Secretary of State Mike Pompeo suggested, without evidence, that the Iranian general, who was responsible for Iran’s proxy wars throughout the Middle East and had helped spearhead the country’s strategy to keep war-torn Iraq as a vassal state, was taken out because he was planning “imminent attacks” against Americans. Trump, echoing this line, said that he ordered the assassination to “stop a war,” adding, “We did not take action to start a war.”
These lines were repeated uncritically by a number of news outlets. Others added their own “analysis” of the president’s rash decision, which was perceived by Iran to be a naked act of war. “The calculus was straightforward,” The New York Times’s David Sanger wrote over the weekend. “Washington had to re-establish deterrence, and show the Iranian leadership that missiles fired at ships in the Persian Gulf and at oil facilities in Saudi Arabia, along with attacks inside Iraq that cost the life of an American contractor, would not go without a response.”
What the Iran coverage shows is that the mainstream media’s biggest liability remains its credulous approach to an administration with zero credibility. Given Trump’s track record—and his thousands of lies as president—there is simply no reason to take anything that he says at face value. The Bush administration at least dressed up its lies with theater, with Colin Powell at the United Nations; the Trump administration has offered nothing to support its claim that “imminent” attacks against Americans were being planned, or that killing Soleimani was the only way to prevent these attacks, or that hitting Iran’s top general with a missile was meant to forestall a war with Iran.
5 of the worst habits from the Bush era are raising their ugly heads in the march to war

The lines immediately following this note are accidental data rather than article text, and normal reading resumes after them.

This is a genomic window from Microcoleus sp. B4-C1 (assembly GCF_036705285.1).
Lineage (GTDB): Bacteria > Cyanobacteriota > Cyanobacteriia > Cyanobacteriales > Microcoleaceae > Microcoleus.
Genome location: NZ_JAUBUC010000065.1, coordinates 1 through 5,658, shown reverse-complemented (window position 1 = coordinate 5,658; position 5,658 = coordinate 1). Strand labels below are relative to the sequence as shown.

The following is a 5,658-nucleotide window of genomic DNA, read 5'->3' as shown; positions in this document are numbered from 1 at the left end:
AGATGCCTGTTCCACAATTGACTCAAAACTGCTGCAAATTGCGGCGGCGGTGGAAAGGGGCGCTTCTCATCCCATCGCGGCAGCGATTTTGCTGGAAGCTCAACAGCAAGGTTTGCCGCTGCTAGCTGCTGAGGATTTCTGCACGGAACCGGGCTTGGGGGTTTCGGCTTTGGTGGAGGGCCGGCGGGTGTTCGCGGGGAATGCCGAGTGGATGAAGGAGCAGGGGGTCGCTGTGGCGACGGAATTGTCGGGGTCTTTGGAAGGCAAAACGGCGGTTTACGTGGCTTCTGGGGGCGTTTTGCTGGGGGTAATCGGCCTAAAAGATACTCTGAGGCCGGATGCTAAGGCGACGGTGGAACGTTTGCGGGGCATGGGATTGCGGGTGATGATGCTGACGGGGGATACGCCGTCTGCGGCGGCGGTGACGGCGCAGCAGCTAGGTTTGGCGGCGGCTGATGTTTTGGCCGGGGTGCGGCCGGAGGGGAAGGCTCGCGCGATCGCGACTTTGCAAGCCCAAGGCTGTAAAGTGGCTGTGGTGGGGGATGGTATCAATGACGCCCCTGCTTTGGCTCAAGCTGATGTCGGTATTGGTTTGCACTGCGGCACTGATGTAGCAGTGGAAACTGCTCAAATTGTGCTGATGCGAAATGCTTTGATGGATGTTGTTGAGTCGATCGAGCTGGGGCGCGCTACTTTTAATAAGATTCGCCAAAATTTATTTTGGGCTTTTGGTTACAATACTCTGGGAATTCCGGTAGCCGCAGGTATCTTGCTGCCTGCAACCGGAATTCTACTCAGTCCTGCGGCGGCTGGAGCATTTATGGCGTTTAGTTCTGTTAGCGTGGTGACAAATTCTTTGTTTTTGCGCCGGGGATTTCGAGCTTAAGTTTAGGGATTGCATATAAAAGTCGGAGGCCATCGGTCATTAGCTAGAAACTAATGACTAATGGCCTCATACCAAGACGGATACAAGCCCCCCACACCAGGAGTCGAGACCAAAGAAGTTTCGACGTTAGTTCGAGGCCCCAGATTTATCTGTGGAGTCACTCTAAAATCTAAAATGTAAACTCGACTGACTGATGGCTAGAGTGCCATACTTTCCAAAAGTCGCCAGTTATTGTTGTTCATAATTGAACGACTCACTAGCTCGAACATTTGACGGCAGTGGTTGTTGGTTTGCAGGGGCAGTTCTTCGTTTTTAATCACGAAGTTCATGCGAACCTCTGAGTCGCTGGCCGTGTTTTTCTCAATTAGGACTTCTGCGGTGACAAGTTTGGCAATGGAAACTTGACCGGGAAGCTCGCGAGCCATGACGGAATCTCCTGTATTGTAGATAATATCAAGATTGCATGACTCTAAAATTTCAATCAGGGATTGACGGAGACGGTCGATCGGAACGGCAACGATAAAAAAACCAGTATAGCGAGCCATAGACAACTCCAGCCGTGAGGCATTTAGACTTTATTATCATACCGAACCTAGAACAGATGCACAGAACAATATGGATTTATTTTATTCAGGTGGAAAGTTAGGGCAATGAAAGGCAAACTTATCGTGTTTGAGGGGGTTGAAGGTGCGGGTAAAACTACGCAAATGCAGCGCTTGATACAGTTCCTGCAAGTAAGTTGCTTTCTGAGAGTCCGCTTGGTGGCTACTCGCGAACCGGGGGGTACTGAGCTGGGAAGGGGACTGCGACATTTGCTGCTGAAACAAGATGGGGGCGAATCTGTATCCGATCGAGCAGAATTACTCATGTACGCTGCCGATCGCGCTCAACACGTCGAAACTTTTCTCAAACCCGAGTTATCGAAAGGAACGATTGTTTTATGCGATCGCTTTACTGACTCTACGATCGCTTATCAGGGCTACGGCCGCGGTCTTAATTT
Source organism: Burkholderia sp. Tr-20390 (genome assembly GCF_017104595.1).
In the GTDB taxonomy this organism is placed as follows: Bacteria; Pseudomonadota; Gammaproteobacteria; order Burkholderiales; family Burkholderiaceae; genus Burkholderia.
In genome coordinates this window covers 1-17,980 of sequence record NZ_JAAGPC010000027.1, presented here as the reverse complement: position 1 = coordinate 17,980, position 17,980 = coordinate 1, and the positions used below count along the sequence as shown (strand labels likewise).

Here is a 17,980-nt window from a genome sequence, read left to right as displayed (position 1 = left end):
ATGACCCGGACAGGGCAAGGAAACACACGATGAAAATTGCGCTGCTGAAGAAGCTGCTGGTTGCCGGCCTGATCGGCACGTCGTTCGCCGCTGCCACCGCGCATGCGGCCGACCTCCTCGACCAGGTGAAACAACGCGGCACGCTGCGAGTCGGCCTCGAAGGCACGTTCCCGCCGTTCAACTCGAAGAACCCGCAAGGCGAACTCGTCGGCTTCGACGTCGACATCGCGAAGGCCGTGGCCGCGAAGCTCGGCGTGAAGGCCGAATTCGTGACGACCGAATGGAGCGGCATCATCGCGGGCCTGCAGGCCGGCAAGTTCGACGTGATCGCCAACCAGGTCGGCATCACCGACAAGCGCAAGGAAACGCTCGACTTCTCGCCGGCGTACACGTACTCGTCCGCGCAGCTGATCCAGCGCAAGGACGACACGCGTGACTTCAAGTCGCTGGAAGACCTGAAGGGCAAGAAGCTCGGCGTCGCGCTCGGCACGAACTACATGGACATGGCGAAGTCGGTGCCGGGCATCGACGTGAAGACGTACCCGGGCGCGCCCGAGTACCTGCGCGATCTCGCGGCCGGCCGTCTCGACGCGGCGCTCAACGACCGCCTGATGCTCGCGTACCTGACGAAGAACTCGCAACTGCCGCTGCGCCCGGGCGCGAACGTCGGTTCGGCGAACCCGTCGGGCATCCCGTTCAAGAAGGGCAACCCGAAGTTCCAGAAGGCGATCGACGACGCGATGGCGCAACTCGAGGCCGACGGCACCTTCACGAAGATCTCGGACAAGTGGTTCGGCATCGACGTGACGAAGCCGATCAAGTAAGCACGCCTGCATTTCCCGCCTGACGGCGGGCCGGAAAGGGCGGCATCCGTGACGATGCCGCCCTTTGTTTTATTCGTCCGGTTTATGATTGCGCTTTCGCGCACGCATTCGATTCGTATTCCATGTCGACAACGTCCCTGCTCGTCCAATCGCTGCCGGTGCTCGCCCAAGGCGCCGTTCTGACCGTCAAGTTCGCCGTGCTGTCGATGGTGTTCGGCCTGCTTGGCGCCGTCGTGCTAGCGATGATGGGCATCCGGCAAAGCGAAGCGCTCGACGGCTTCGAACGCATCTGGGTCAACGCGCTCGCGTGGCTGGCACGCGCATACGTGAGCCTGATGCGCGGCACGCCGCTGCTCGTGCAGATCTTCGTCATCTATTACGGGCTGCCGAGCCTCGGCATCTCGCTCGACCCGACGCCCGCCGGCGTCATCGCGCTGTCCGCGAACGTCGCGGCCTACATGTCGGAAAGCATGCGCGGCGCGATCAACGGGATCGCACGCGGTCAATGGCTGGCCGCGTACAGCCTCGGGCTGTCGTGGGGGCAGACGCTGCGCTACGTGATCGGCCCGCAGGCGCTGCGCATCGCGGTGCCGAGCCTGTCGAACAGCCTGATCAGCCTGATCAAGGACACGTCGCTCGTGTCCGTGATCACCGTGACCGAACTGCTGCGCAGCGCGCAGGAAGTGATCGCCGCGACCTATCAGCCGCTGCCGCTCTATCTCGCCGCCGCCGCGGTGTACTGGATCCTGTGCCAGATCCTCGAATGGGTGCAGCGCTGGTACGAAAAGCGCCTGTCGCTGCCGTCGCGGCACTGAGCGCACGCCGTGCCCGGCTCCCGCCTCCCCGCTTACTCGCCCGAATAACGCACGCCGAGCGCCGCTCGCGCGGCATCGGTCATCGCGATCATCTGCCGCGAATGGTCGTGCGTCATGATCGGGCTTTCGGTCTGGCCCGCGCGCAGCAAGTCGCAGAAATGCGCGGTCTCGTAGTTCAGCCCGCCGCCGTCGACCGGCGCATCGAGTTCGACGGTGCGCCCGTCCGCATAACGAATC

While the horrors of the Donald Trump presidency loom large in our collective consciousness, it's easy to forget many of the worst aspects of the era of President George W. Bush.
And as Trump's provocations and escalating attacks on Iran bring us closer to the brink of war, some of the most frightening tendencies in American political discourse from the era of Bush II are re-emerging, giving a disturbing sense of repeating history.
Of course, it's not guaranteed that we'll go to war with Iran as we did with Iraq. Both countries have strong incentives to avoid war, if possible. But after Trump ordered the killing of Qassim Suleimani, a top military leader of Iran, many experts believe the regime has essentially no choice but to retaliate in some form. The president has promised a disproportionate response, which could include war crimes. It's not hard to see how the situation could spiral out of control.
Whether the worst happens or not, it's deeply troubling to see the following old habits from the Bush-era run-up to the Iraq War replay themselves:
1. Relying heavily on shady intelligence
It's particularly ironic that, as Trump's defenders rush to argue in support of the Suleimani killing, they are citing the supposed intelligence reports that indicated he was a threat to the United States. Some Democrats who have been briefed on the matter continue to express skepticism about the information and what it is said to justify.
White House Press Secretary Stephanie Grisham lashed out at these criticisms, saying Tuesday: “I know a lot of people are now questioning the intel, that’s really unfortunate.”